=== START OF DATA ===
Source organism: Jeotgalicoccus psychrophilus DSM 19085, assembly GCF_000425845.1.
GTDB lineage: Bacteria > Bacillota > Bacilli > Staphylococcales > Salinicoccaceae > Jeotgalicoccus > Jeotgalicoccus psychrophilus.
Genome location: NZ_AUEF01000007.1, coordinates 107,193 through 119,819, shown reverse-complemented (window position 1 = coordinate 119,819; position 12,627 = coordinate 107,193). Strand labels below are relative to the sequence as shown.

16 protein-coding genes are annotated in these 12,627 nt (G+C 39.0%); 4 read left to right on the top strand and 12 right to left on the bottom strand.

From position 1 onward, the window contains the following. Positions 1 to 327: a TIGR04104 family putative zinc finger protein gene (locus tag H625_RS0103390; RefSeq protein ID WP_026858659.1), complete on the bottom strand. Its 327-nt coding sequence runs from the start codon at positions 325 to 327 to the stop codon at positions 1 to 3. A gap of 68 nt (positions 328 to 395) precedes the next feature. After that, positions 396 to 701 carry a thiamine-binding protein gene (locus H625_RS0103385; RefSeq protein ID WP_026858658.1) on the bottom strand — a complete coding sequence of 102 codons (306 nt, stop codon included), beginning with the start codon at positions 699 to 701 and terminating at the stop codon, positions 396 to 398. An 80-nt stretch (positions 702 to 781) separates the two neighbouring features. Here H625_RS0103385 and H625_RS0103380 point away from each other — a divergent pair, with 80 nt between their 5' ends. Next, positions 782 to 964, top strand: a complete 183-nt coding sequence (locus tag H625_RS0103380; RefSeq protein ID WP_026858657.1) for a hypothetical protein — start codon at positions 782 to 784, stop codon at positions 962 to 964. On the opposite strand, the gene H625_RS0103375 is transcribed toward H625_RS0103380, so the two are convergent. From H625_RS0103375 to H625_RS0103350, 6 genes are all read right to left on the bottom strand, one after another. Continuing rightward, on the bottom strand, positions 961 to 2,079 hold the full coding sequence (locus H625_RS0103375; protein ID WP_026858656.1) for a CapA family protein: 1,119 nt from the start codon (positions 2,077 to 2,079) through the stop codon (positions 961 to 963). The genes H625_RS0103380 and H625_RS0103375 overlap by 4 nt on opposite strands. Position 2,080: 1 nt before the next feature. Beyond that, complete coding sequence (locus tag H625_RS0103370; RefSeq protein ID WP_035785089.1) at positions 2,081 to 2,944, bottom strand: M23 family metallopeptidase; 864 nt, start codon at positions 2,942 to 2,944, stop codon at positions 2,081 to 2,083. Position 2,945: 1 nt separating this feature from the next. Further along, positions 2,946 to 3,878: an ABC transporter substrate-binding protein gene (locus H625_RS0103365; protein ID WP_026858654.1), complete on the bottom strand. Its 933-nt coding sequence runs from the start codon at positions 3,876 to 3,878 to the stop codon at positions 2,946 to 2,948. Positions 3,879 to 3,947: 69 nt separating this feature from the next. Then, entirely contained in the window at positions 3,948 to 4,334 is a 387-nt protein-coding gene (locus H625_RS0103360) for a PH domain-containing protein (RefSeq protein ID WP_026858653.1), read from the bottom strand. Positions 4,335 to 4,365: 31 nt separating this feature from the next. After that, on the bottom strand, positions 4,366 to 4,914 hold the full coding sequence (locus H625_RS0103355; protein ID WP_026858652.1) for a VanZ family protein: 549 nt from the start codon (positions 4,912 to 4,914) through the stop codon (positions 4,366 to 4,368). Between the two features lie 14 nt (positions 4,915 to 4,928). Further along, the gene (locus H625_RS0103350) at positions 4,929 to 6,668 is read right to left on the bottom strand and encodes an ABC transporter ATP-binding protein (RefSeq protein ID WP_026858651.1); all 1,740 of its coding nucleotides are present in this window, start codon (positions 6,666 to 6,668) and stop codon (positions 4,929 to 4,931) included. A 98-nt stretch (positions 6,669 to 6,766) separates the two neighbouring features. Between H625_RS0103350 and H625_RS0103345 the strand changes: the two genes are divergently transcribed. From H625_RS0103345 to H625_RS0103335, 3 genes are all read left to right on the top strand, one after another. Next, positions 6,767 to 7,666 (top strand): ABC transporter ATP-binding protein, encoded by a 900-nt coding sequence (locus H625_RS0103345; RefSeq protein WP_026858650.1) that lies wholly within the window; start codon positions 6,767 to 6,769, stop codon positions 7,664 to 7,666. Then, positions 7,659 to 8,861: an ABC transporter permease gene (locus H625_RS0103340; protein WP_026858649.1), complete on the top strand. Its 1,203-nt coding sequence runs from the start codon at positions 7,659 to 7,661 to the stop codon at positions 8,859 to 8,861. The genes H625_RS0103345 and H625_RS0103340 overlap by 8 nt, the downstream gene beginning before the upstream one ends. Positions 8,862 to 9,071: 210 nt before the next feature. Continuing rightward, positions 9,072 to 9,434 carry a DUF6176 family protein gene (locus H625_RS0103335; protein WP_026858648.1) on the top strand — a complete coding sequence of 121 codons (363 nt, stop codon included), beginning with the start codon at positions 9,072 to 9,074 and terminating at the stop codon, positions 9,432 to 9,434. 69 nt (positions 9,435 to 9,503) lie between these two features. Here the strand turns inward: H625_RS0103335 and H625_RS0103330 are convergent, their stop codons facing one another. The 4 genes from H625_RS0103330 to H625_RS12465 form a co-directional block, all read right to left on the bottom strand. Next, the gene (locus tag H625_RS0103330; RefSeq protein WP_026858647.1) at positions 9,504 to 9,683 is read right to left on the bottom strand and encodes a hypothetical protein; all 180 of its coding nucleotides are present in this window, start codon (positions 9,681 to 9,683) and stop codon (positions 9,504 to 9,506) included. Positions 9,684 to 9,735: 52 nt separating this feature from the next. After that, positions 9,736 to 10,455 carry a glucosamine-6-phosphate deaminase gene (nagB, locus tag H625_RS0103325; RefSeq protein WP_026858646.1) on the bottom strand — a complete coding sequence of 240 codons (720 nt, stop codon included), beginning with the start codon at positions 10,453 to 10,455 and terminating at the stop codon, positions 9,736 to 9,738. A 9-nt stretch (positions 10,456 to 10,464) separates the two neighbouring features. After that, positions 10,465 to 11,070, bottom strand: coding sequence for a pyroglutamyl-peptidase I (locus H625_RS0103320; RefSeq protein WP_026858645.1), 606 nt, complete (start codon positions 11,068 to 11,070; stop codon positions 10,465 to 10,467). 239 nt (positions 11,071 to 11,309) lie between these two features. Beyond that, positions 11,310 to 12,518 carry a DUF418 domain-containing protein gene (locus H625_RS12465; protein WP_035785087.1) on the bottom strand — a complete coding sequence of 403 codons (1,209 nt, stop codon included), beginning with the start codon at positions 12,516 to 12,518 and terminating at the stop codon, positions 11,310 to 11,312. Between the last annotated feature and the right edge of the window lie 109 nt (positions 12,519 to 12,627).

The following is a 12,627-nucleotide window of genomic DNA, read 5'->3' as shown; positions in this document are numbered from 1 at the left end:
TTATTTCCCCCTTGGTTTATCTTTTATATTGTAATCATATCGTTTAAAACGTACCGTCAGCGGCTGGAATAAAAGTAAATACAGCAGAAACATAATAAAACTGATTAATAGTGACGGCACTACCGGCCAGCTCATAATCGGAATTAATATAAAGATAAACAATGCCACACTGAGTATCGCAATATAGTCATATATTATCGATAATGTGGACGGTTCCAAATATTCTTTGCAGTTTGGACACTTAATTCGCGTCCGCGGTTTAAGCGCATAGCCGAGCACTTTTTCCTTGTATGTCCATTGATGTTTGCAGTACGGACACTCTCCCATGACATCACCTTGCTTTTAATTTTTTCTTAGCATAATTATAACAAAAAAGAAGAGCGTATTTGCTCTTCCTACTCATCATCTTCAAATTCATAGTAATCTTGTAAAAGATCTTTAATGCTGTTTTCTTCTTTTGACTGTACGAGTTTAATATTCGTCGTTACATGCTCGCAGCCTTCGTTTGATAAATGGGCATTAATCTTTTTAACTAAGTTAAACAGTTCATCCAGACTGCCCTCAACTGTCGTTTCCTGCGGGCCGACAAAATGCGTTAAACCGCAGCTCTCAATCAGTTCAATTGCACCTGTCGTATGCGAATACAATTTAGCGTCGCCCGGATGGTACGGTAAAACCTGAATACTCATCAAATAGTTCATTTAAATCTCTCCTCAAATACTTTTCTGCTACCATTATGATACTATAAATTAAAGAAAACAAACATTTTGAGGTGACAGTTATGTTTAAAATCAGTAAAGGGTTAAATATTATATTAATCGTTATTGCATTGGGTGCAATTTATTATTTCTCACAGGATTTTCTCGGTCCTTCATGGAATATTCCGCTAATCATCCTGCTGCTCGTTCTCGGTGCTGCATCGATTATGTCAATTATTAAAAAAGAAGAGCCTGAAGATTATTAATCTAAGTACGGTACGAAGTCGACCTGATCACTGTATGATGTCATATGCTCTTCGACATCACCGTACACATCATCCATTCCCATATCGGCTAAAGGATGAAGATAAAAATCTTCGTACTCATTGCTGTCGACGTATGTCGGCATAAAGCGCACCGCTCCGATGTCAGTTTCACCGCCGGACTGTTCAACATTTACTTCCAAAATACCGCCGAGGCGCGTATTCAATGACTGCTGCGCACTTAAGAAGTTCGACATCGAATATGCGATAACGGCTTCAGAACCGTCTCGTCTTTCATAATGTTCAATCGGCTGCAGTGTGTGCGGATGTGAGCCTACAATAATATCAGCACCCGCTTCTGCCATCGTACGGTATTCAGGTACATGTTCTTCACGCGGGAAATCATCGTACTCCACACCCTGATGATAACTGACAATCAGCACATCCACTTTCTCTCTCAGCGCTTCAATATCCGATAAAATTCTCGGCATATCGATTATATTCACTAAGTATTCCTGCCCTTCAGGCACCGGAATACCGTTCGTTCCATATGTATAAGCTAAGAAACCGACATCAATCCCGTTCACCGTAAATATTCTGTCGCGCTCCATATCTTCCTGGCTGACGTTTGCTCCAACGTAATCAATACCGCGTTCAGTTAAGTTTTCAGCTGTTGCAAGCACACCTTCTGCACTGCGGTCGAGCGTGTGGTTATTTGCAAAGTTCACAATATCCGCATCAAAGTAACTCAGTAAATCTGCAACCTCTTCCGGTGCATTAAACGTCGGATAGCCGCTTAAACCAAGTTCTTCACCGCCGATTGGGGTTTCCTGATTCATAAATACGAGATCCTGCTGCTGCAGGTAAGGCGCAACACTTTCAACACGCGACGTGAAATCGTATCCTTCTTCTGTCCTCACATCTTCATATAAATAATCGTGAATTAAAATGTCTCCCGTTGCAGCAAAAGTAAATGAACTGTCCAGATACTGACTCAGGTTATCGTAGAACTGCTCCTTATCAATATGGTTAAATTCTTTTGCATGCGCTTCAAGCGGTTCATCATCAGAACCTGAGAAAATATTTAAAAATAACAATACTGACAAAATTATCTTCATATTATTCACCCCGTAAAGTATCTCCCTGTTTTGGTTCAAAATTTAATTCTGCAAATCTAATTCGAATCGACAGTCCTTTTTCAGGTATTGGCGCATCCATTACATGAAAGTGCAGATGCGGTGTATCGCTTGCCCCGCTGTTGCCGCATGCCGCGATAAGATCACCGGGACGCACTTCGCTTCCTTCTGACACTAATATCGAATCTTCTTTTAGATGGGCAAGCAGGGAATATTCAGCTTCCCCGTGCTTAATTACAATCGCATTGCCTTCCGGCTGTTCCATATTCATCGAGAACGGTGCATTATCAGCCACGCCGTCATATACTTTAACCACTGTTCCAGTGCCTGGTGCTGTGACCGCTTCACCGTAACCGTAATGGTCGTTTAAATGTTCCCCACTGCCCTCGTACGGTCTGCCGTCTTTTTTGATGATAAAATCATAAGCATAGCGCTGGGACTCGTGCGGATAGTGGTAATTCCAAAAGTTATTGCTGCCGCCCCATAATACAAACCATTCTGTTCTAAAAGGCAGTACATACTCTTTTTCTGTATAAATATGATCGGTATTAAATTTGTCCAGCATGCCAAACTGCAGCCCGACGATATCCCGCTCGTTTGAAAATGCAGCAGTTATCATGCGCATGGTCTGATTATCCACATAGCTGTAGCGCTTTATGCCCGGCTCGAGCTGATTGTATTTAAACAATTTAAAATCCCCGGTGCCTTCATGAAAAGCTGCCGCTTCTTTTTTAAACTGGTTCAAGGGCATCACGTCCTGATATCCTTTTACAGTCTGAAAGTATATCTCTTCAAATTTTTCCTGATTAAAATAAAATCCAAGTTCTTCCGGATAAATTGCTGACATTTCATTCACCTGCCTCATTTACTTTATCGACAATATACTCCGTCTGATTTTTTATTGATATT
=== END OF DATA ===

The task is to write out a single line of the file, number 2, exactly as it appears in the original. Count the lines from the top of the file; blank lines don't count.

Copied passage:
GTDB lineage: Bacteria > Bacillota > Bacilli > Staphylococcales > Salinicoccaceae > Jeotgalicoccus > Jeotgalicoccus psychrophilus.